Here's a fun bit of trivia. Name as many musicians as you can that performed at Woodstock in 1969. If you want to make it more challenging, try to do this without naming a musician or group that did not attend Woodstock. Small hint: The Rolling Stones and The Beatles did not perform at Woodstock.
For three days in August 1969, half a million music lovers happily braved torrential rains, endured lack of food and clean water, and grooved to the cosmic blues of the Grateful Dead and Janis Joplin, danced all night to the funky soul of Sly and the Family Stone and witnessed the birth of a new band called Crosby, Stills, Nash and Young.
This weekend marks the 45th Anniversary of what many consider the greatest rock concerts in American history. Such cultural movements are impossible to duplicate. Thankfully we have the DVDs and much of the festival can be revisited in the living room. To be fair, the music of the late sixties is not everyone's cup of tea. But if Joe Cocker, The Who, Joan Baez, Richie Havens, Crosby, Stills, Nash and Young, Santana, Sly and the Family Stone, and Arlo Guthrie is your cup of tea, this concert is essential for any fan. The entire concert was captured on film and Warner Bros. shrewdly purchased the footage for a theatrical release in 1970. But that movie, 184 minutes in length, never featured performances from Canned Heat, Jefferson Airplane, Janis Joplin, or Crosby, Stills, Nash and Young. A number of years ago the movie was re-edited to 225 minutes in length and rectified that problem -- as well as additional musical performances of Jimi Hendrix.
|The 40th Anniversary DVD set of Woodstock (1969-1970).|
In June of 2009, a remastered 40th Anniversary edition was released on both Blu-ray and DVD. The 40th Anniversary edition is available as both a two-disc "Special Edition" and a three-disc "Ultimate Collector’s Edition." The film was newly remastered and provided a new 5.1 audio mix. Two extra hours of rare performance footage features 18 new performances as never before seen from 13 groups, including Joan Baez, Country Joe McDonald, Santana, The Who, Jefferson Airplane, Canned Heat, Joe Cocker and five (Paul Butterfield, Creedence Clearwater Revival, The Grateful Dead, Johnny Winter and Mountain) who played at Woodstock but never appeared in any film version. This is the essential "must-see" version.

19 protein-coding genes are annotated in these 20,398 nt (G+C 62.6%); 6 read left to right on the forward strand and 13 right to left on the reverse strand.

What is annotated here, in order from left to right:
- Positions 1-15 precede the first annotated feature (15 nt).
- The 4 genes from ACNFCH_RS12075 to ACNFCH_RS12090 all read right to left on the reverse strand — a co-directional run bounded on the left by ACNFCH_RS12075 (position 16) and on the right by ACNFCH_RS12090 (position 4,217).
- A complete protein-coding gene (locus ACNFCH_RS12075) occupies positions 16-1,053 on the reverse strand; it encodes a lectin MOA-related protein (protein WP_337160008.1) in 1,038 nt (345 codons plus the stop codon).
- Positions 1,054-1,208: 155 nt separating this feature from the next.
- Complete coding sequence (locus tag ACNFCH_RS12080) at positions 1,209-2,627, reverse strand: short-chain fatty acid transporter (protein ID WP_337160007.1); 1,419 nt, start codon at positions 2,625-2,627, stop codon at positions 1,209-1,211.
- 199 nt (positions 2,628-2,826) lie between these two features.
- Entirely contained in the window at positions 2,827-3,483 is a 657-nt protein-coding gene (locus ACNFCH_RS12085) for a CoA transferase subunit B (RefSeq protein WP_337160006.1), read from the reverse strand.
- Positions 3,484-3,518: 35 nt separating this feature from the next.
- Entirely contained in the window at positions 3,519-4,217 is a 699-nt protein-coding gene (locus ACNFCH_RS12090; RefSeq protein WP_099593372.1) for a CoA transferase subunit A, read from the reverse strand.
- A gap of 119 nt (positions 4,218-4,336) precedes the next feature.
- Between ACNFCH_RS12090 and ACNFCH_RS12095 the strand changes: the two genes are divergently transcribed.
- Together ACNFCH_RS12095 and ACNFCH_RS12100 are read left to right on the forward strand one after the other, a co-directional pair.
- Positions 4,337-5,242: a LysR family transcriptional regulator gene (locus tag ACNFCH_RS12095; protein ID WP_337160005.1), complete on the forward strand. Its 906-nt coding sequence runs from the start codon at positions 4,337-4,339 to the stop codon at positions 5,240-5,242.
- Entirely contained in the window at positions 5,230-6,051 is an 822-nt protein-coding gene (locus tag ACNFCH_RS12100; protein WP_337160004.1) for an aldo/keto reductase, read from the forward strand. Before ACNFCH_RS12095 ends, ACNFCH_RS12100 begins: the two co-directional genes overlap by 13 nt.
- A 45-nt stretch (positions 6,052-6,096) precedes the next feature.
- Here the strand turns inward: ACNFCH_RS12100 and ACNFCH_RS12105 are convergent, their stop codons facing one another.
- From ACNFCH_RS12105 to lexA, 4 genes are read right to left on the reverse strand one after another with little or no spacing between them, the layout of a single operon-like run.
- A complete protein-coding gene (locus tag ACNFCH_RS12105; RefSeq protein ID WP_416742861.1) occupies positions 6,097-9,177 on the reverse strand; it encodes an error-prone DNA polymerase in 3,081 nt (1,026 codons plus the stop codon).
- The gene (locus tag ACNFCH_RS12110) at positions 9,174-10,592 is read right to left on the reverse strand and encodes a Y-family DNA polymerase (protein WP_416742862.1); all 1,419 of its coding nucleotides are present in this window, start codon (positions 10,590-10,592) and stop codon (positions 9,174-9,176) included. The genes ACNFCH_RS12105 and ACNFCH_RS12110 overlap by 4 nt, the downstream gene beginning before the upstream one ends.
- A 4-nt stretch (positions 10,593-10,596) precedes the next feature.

Even if you are not a fan of watching music documentaries, Michael Lang's book, The Road to Woodstock, provides a back-stage pass to the inner working of the festival. From winning over the agents, promoters, the townspeople, fleets of volunteers, construction of the stage, medical supplies needed for young kids who took too many drugs, the design of the poster, which musicians turned down the offer to perform and how much each group got paid... it's all here. In the back of the book, there is a complete list of every performer and every song performed on stage -- possibly in the order of their appearance on stage. (Not sure how accurate the list is. There are other lists in other reference books and they conflict.)
The book even has memories and recollections from performers such as Richie Havens, Alex Del Zoppo, John Sebastian, Fred Herrera, Country Joe McDonald, Carlos Santana, Paul Kantner, Bob Weir, Jerry Garcia, Peter Townshend, Roger Daltry, Leo Lyons, Joe Cocker, David Crosby, Graham Nash and more. There's even a reprint of a map of the festival.
|Joe Cocker at Woodstock|
Having watched the documentary half a dozen times over the past 20 years, I found the book an excellent way to educate myself. Now I know who the people are I see in the documentary speaking on the stage, the folks interviewed on camera and what some of the announcements coming over the loud speakers really meant.
Michael Lang was the man responsible for making Woodstock happen so it seems only fitting to hear it in his own words. Would you rather read a biography about a Hollywood actor or read their autobiography and hear the story in their own words? That's why I bought this book. (The only mistake I caught was crediting Credence Clearwater Revival's Stu Cook on drums and Doug Clifford on bass. Should be the other way around.)
Despite the terrible weather (rain storm and lots of mud), insane crowds (roads were blocked with a serious traffic jam for three days), lack of food, medical services and sanitation, it all came off without any crime at all. No stabbings, no rape, no theft. It truly was three days of peace and love. If you plan to go to the beach this summer and looking for a book to read -- this New York Times bestseller is recommended.